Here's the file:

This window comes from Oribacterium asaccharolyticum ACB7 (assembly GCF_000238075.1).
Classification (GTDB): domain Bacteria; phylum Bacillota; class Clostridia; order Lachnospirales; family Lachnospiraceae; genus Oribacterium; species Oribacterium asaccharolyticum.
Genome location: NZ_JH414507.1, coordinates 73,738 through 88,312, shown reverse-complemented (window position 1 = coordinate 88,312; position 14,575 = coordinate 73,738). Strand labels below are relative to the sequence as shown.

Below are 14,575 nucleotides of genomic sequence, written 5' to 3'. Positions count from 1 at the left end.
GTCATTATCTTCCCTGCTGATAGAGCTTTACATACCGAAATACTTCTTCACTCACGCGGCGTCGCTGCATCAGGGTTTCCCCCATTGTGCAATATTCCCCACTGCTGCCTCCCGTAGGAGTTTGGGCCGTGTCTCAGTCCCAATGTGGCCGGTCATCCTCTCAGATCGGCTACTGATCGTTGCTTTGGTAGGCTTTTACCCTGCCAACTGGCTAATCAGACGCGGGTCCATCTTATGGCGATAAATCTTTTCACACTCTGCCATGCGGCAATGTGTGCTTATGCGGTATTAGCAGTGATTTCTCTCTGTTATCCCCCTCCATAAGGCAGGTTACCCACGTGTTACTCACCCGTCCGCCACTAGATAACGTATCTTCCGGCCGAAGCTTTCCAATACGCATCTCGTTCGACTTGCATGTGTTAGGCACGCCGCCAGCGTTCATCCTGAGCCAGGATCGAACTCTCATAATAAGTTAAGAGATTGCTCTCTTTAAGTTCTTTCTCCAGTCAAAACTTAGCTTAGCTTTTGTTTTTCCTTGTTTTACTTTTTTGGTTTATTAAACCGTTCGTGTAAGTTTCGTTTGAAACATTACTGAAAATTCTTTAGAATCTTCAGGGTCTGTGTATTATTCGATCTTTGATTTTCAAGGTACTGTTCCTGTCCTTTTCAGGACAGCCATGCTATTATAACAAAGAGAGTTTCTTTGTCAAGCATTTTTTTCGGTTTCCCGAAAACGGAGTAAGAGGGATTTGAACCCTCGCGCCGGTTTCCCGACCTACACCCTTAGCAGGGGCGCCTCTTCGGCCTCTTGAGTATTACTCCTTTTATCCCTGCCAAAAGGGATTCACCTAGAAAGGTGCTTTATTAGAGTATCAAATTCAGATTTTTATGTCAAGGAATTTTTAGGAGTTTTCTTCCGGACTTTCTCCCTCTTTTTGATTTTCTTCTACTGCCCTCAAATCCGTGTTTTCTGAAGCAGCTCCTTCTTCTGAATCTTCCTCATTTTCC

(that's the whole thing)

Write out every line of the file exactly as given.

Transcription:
This window comes from Oribacterium asaccharolyticum ACB7 (assembly GCF_000238075.1).
Classification (GTDB): domain Bacteria; phylum Bacillota; class Clostridia; order Lachnospirales; family Lachnospiraceae; genus Oribacterium; species Oribacterium asaccharolyticum.
Genome location: NZ_JH414507.1, coordinates 73,738 through 88,312, shown reverse-complemented (window position 1 = coordinate 88,312; position 14,575 = coordinate 73,738). Strand labels below are relative to the sequence as shown.

Below are 14,575 nucleotides of genomic sequence, written 5' to 3'. Positions count from 1 at the left end.
GTCATTATCTTCCCTGCTGATAGAGCTTTACATACCGAAATACTTCTTCACTCACGCGGCGTCGCTGCATCAGGGTTTCCCCCATTGTGCAATATTCCCCACTGCTGCCTCCCGTAGGAGTTTGGGCCGTGTCTCAGTCCCAATGTGGCCGGTCATCCTCTCAGATCGGCTACTGATCGTTGCTTTGGTAGGCTTTTACCCTGCCAACTGGCTAATCAGACGCGGGTCCATCTTATGGCGATAAATCTTTTCACACTCTGCCATGCGGCAATGTGTGCTTATGCGGTATTAGCAGTGATTTCTCTCTGTTATCCCCCTCCATAAGGCAGGTTACCCACGTGTTACTCACCCGTCCGCCACTAGATAACGTATCTTCCGGCCGAAGCTTTCCAATACGCATCTCGTTCGACTTGCATGTGTTAGGCACGCCGCCAGCGTTCATCCTGAGCCAGGATCGAACTCTCATAATAAGTTAAGAGATTGCTCTCTTTAAGTTCTTTCTCCAGTCAAAACTTAGCTTAGCTTTTGTTTTTCCTTGTTTTACTTTTTTGGTTTATTAAACCGTTCGTGTAAGTTTCGTTTGAAACATTACTGAAAATTCTTTAGAATCTTCAGGGTCTGTGTATTATTCGATCTTTGATTTTCAAGGTACTGTTCCTGTCCTTTTCAGGACAGCCATGCTATTATAACAAAGAGAGTTTCTTTGTCAAGCATTTTTTTCGGTTTCCCGAAAACGGAGTAAGAGGGATTTGAACCCTCGCGCCGGTTTCCCGACCTACACCCTTAGCAGGGGCGCCTCTTCGGCCTCTTGAGTATTACTCCTTTTATCCCTGCCAAAAGGGATTCACCTAGAAAGGTGCTTTATTAGAGTATCAAATTCAGATTTTTATGTCAAGGAATTTTTAGGAGTTTTCTTCCGGACTTTCTCCCTCTTTTTGATTTTCTTCTACTGCCCTCAAATCCGTGTTTTCTGAAGCAGCTCCTTCTTCTGAATCTTCCTCATTTTCC